Gingerbread Construction Zone: From Templates to the Build

This is the second installment of our gingerbread house series. Read the first, focusing on recipes, here. Read the third, on decorating, here.

Let's talk about construction of your house. You have the gingerbread chilling in the fridge, and the supplies to make the royal icing, but what is your house going to look like?

Don't fret, we have two templates here that will lead you down the path to building your own adorable gingerbread house. In case you are feeling like an elf and aiming to push the gingerbread to the next level, I'll outline the basics on how to make a template and then we'll move onto the physical construction of your house.

Making Your Own Template

The first thing I do when I want to make a new template is search around for a picture of a house that would look nice in gingerbread. I try my best to keep reality in check and find something that isn't too complicated. The original should be able to be simplified and built in gingerbread. This year I found a little farmhouse image and went with that.

Everyone is different when it comes to translating something two dimensional into three dimensions. My method is to start in 3D rather than starting with a drawing, and use card stock, scissors, tape, pencil, and a ruler to build the house.

Focus on the base structure of the house first, ignoring details like porches, and draw the shape of the front panel. In most cases, the back will be the same shape so you should cut two. After the front and back of the house are cut, determine how deep you want the house to be. Is it a skinny, deep row house? Or a wide rancher that doesn't have much depth? Once the depth is decided, cut out two pieces of the same size to be the side walls, the same height as the front piece. Tape all four walls together so they stand up and decide on a roof shape. This can be a simple a-line or something with dormers, you just need to experiment with different elements. Sometimes you'll realize that your walls aren't going to meet up with roof you want, that's ok, this is the exploratory phase, just cut out some paper in the right shape and tape it on. When you take the model apart you can retrace that part of the template to the new specifications.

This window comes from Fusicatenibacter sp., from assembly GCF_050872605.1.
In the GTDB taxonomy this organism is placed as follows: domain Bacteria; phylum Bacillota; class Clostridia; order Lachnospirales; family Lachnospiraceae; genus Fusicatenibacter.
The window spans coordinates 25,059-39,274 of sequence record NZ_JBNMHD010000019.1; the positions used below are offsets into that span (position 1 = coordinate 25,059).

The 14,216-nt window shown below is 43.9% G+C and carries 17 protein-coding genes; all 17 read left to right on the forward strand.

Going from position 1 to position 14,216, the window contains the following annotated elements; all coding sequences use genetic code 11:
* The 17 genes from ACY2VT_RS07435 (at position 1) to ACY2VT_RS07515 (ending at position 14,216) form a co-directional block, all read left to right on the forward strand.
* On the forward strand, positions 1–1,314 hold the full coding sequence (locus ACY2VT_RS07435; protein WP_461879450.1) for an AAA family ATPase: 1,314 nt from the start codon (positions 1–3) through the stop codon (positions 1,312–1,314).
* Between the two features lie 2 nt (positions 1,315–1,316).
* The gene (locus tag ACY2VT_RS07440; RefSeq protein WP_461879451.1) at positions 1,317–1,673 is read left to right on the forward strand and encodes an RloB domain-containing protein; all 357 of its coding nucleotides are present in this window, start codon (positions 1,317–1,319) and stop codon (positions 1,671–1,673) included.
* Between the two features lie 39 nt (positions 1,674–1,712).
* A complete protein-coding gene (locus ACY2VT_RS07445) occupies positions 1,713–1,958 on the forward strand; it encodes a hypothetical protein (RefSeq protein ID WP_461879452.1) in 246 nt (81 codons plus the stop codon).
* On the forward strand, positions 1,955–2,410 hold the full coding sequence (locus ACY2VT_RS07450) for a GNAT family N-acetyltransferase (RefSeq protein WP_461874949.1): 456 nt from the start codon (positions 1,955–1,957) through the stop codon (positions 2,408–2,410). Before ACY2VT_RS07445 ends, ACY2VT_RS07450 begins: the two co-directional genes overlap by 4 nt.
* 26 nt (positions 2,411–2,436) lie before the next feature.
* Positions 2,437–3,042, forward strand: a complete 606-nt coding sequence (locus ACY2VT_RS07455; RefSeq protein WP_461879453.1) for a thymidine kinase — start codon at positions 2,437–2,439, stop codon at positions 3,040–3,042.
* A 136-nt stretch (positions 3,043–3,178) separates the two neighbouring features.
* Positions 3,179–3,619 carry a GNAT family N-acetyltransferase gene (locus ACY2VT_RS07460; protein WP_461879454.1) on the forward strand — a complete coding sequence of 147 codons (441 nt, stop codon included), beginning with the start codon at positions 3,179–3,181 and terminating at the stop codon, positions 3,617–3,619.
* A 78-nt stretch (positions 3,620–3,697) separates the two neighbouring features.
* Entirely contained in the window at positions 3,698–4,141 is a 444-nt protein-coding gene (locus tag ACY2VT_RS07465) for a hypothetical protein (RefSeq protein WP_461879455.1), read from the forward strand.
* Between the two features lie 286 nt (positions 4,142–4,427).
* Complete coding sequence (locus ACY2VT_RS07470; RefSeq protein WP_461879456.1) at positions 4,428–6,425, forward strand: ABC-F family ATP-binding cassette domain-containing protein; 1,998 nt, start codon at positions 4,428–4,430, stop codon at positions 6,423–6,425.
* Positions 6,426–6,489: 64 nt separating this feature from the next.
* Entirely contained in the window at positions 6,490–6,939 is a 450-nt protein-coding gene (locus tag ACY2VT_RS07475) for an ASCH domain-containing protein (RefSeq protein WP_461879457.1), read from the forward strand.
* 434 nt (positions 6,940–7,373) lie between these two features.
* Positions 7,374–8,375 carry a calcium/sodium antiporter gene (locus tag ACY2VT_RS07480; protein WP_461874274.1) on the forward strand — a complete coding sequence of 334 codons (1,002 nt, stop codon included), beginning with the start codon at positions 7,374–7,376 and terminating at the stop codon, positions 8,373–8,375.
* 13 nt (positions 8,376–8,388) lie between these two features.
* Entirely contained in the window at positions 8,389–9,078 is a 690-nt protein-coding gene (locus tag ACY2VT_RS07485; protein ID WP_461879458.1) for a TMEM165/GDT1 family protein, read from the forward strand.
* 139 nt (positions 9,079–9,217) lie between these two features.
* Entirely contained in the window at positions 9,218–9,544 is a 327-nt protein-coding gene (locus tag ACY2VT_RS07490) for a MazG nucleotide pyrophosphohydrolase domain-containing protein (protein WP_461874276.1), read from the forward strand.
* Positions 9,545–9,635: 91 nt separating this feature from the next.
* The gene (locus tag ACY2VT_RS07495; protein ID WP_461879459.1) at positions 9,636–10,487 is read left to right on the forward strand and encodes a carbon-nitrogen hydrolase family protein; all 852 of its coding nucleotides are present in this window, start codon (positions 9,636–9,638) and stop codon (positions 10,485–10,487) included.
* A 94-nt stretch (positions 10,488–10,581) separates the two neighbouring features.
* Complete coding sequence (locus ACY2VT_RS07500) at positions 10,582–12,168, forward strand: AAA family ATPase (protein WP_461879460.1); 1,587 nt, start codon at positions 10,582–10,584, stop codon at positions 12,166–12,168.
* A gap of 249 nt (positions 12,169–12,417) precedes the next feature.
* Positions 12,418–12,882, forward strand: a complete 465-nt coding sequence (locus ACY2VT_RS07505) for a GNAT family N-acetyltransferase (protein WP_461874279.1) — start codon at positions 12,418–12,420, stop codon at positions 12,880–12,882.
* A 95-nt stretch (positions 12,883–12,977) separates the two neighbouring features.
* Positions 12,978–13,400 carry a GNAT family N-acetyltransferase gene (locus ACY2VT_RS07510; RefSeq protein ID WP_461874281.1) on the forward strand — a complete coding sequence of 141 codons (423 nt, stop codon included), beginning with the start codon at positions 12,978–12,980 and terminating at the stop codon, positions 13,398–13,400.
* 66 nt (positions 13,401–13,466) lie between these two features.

Once your roof is the right shape, add on porches and extra details. Take your model apart; if you have any notes or changes, fix the template and now we're ready to roll out the gingerbread.

Printable Templates

 
  A-Frame Ski Shack Template

A-Frame Ski Shack Template

  Farmhouse Template

Farmhouse Template

Cutting Out the Gingerbread 

If you're using one of our templates or one of your own you can jump in here.

Cut out the template of your choosing, out of card stock. Our template, much like a sewing pattern tells you how many of each shape to cut out of gingerbread. For instance, there is only one front wall on the template, use that shape to cut two out of gingerbread since you want a front and back of your house.

Roll out half of your gingerbread, detailed instructions and recipes are included on this post. Your gingerbread should be between 1/8"-1/4," lay template pieces on the gingerbread so you can fit as many template pieces as possible. The more you cut out at one time, the fewer batches you'll need to bake. We use a rotating pastry wheel to cut out the pieces, specifically this one. --->

It's made by Wilton and makes clean cuts, which is nice because when I use a knife the gingerbread edges are ragged. It's also a lot faster, and requires less coordination when you're trying to hold the template in one place.

I do the final roll out on parchment paper on the cookie sheet so I don't have to move the final pieces. Less movement means less of a chance for the shapes to shift.

Chill the shapes for 5-10 minutes and then bake in a 350º oven for 8-15 minutes, depending on the size. It's better to over bake than under bake for this project. We don't want any collapsing gingerbread houses!

Construction

Find your base, this can be a cookie sheet, or a piece of cardboard or wood. I always cover the base in foil to aid in clean up after the holiday season, plus I think the silver looks nice.

Make your royal icing. Remember that this is for construction, it should be thick and hold its shape. Not many things are more frustrating than trying to put together a house with royal icing that won't hold your the pieces together. Put your royal icing in an icing bag fit with a large tip. Start with the walls, running a line of icing along the base and side of the wall. When building your house, it is most typical for them to be constructed with a mitered edge (overlapped), so icing will be on the back side of wall "A" and meets wall "B" on its edge.

Finish putting up all four walls, using the method described above.  Let your house set for at least 30 minutes, so that your walls are solid before adding the roof. When you do add the roof, be patient and go slowly. Add icing to the top edge of the walls where they meet the backs of the roof pieces. Hold in place for a few seconds to attach. After the roof is installed, extras can be added like porches and dormers. 

Congratulations! Most of the work on your house is done, it just needs a little time to set before you start decorating. If you're feeling ready, start decorating about 30 minutes after you are done construction. If you feel like you need a bit more help, Thursday we will go over some tips and ways to use candy as decoration on your house.

In the meantime, I hope your holiday preparations are going well and you are feeling full of the holiday spirit! We'll see you on Thursday.